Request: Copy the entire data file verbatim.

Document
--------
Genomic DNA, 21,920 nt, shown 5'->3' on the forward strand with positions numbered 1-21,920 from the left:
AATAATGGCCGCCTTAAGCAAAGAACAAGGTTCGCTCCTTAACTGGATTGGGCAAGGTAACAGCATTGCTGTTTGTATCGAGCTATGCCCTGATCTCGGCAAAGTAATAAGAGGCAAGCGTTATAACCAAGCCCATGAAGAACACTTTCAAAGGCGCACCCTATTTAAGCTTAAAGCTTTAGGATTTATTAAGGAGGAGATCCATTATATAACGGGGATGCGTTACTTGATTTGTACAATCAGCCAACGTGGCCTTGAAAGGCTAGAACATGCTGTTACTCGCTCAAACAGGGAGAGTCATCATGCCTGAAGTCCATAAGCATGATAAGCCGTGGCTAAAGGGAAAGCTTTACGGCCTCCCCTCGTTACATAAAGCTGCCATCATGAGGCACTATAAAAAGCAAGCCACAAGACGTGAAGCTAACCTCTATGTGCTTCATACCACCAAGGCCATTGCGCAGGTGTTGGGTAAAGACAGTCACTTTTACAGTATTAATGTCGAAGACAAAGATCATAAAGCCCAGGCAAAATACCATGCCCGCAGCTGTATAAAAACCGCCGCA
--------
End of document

Genomic DNA, 21,920 nt, shown 5'->3' on the forward strand with positions numbered 1-21,920 from the left:
AATAATGGCCGCCTTAAGCAAAGAACAAGGTTCGCTCCTTAACTGGATTGGGCAAGGTAACAGCATTGCTGTTTGTATCGAGCTATGCCCTGATCTCGGCAAAGTAATAAGAGGCAAGCGTTATAACCAAGCCCATGAAGAACACTTTCAAAGGCGCACCCTATTTAAGCTTAAAGCTTTAGGATTTATTAAGGAGGAGATCCATTATATAACGGGGATGCGTTACTTGATTTGTACAATCAGCCAACGTGGCCTTGAAAGGCTAGAACATGCTGTTACTCGCTCAAACAGGGAGAGTCATCATGCCTGAAGTCCATAAGCATGATAAGCCGTGGCTAAAGGGAAAGCTTTACGGCCTCCCCTCGTTACATAAAGCTGCCATCATGAGGCACTATAAAAAGCAAGCCACAAGACGTGAAGCTAACCTCTATGTGCTTCATACCACCAAGGCCATTGCGCAGGTGTTGGGTAAAGACAGTCACTTTTACAGTATTAATGTCGAAGACAAAGATCATAAAGCCCAGGCAAAATACCATGCCCGCAGCTGTATAAAAACCGCCGCA